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Fire crews get support after Nithsdale incidents

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By Fiona Reid
Dumfries and West
Fire crews get support after Nithsdale incidents

FIREFIGHTERS have received mental health support following several non-fire related fatalities while serving in Nithsdale last year.

Crews came across two deaths while supporting other emergency services in “special service incidents”, while they also assisted as a body was pulled from the River Nith.

These tragic incidents, and the impact they can have on the mental wellbeing of fire service personnel, were highlighted in the Scottish Fire Service performance report for Nithsdale.

The report, which covers April 1, 2023 until September 30, 2023, is due to be tabled at Nithsdale area committee next week.

Station commander Chris Ross, who prepared the report wrote: “Unfortunately, firefighters have attended two fatal incidents whilst assisting other agencies or attending other types of special service incidents.

“At any traumatic event, the incident commander will implement the post incident support procedure, this supports firefighters’ mental health and wellbeing, which is paramount.

“We respond alongside our SAS (Scottish Ambulance Service) colleagues to gain entry and assist as medical first responders, which can make all the difference in our more remote rural communities.”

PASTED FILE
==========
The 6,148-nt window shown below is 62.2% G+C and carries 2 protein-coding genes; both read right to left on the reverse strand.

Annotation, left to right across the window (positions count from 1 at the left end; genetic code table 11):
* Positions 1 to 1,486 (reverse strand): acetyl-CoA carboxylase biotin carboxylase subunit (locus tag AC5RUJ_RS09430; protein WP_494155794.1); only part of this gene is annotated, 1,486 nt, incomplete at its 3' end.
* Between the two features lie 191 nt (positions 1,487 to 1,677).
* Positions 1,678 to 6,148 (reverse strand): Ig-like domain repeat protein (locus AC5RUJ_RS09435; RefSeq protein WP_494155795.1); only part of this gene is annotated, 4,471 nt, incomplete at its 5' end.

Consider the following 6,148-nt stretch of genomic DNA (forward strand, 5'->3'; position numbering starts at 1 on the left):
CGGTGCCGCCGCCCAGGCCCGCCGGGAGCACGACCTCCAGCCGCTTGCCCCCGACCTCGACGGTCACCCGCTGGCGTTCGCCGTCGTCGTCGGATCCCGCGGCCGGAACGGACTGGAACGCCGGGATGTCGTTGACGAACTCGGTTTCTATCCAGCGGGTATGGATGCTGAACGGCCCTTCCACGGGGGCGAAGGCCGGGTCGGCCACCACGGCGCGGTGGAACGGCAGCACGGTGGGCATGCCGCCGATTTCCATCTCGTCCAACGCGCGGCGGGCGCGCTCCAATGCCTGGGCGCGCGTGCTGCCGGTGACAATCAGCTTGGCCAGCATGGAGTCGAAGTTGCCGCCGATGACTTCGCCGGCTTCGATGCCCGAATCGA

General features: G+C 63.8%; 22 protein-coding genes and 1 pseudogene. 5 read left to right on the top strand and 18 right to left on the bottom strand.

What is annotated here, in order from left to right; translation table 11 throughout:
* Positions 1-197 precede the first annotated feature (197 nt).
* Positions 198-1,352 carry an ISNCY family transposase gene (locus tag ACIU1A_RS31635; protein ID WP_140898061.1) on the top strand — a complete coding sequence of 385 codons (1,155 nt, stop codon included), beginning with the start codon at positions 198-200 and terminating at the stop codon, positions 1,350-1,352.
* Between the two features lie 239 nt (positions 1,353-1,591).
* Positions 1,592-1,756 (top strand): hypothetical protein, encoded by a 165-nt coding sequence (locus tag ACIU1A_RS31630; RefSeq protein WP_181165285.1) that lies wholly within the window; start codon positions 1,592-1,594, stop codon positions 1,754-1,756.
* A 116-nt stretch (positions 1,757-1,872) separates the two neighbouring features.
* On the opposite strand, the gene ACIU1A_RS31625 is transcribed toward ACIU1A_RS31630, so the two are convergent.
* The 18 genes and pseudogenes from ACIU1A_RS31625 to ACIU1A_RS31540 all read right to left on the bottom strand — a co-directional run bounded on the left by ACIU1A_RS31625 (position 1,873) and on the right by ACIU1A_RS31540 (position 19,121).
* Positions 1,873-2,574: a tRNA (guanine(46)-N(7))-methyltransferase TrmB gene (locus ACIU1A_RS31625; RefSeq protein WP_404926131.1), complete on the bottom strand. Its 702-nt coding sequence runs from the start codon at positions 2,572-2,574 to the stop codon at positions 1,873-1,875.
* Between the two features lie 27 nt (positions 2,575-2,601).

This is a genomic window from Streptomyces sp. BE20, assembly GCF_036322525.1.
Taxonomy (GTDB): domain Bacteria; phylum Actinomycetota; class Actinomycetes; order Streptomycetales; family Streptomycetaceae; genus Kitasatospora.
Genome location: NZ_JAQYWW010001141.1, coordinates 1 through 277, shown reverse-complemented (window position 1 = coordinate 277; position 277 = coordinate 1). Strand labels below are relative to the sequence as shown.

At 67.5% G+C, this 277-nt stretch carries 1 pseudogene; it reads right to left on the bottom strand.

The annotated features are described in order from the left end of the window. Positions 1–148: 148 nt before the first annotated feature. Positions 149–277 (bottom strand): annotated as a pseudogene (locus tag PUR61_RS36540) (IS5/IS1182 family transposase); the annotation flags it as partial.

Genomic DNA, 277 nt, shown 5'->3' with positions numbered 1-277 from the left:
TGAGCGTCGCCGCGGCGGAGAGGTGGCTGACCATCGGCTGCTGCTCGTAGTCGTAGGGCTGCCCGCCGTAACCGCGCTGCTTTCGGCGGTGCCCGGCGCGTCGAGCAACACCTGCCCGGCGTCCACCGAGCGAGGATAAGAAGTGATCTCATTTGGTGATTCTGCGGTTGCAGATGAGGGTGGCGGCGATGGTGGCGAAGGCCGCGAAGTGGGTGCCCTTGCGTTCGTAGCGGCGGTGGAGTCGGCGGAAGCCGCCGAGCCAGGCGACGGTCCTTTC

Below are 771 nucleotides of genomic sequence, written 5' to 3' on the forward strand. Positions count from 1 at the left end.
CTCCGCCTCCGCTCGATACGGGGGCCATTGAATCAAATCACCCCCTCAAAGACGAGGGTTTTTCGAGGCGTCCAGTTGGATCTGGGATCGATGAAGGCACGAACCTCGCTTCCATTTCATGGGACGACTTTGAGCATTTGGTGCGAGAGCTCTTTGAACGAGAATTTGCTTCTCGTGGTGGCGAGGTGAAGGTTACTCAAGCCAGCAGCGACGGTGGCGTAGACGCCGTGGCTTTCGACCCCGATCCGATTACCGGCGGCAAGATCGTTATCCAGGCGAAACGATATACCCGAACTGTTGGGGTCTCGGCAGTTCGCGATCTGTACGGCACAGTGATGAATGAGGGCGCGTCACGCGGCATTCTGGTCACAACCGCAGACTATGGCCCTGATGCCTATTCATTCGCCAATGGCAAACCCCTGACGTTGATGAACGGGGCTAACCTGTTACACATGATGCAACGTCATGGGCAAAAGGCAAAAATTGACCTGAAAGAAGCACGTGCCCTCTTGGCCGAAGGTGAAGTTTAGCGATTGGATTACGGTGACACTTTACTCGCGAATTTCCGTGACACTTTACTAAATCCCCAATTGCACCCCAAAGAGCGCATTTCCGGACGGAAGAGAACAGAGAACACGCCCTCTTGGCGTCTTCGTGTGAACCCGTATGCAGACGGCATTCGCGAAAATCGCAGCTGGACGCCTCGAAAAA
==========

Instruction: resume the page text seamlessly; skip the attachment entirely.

He continued: “Our commitment to water rescue in Dumfries and Galloway is maintained with our water rescue assets at Newton Stewart and Dumfries.

“The Swift Water Rescue Team at Dumfries have been successful in rescuing four casualties from the River Nith, as well as unfortunately recovering one fatality.”

However, the update for the usual fire-related incidents was much more positive.

Station commander Ross described the performance report for April-September last year as “very encouraging”.

There was an overall reduction of 18 percent on the total number of incidents in Nithsdale.

There have been 12 percent fewer accidental dwelling fires, with zero fire fatalities and just one casualty with mild smoke inhalation.

However, the number of deliberate firesetting incidents jumped from 56 to 66, based on the same six-month period the previous year.

Day time hours, between 11 am and 10 pm, remain the busiest time for callouts locally.


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